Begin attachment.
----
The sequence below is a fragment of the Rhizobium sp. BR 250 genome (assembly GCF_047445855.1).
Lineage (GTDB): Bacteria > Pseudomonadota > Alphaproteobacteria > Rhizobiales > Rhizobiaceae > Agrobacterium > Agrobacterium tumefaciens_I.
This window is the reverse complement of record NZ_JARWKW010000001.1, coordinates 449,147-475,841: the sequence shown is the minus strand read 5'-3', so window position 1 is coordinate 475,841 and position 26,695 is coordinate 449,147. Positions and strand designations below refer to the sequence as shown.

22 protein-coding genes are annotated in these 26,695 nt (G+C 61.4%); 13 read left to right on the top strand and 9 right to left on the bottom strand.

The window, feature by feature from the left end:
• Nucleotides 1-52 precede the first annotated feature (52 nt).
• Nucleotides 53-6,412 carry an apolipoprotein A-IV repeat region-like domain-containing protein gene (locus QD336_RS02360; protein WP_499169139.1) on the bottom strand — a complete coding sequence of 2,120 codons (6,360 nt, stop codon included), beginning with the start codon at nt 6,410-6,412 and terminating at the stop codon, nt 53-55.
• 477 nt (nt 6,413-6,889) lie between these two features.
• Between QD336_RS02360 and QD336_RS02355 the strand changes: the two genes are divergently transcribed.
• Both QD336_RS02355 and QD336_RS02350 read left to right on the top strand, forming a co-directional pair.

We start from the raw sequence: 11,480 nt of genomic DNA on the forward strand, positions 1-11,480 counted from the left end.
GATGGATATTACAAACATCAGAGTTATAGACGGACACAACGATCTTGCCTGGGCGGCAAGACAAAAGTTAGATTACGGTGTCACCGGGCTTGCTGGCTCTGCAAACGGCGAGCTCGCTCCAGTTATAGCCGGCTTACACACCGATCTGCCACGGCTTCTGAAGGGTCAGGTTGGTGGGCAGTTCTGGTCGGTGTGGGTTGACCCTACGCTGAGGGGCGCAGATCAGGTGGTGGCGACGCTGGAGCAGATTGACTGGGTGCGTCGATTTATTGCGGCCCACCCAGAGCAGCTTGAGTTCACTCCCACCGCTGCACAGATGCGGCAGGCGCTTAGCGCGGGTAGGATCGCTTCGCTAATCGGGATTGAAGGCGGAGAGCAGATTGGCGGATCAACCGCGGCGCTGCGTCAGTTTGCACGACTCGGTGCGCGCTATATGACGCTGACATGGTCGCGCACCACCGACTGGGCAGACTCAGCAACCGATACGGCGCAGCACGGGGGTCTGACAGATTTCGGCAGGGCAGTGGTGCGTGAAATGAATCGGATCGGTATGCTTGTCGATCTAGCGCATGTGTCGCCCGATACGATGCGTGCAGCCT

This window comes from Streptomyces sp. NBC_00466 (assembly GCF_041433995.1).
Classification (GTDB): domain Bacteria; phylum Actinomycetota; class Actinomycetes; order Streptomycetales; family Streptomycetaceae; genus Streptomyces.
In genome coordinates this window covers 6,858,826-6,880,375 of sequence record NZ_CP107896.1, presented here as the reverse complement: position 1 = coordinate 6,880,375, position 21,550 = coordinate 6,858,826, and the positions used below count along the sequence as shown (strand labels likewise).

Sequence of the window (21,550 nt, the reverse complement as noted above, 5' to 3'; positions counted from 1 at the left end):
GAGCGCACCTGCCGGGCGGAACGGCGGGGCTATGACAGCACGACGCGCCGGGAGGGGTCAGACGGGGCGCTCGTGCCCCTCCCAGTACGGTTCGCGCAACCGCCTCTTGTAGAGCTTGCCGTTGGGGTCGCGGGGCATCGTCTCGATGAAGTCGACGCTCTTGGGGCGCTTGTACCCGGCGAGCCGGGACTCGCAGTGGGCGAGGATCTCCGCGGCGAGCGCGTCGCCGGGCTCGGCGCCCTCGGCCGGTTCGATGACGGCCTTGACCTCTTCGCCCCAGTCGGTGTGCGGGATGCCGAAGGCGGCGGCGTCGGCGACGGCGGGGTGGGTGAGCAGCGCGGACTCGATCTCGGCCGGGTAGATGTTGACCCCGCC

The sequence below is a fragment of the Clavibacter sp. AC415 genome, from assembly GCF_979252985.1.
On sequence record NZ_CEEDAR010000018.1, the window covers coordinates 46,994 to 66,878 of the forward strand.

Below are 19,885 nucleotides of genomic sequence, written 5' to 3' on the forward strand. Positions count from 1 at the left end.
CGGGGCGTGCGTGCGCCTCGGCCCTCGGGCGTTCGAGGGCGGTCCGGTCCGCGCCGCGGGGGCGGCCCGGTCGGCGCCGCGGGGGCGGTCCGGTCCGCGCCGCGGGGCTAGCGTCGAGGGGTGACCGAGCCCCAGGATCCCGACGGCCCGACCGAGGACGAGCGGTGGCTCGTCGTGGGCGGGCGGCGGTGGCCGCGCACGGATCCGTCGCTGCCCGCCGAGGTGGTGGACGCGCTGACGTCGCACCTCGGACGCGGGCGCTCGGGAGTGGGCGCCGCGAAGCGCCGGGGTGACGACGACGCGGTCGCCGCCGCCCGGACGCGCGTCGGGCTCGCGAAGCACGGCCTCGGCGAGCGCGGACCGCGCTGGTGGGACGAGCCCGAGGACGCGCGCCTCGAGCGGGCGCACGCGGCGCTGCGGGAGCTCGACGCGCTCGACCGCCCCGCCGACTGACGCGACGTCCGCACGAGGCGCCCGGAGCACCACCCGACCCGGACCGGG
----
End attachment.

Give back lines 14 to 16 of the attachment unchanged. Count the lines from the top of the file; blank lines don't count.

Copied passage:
Classification (GTDB): domain Bacteria; phylum Actinomycetota; class Actinomycetes; order Streptomycetales; family Streptomycetaceae; genus Streptomyces.
In genome coordinates this window covers 6,858,826-6,880,375 of sequence record NZ_CP107896.1, presented here as the reverse complement: position 1 = coordinate 6,880,375, position 21,550 = coordinate 6,858,826, and the positions used below count along the sequence as shown (strand labels likewise).

Sequence of the window (21,550 nt, the reverse complement as noted above, 5' to 3'; positions counted from 1 at the left end):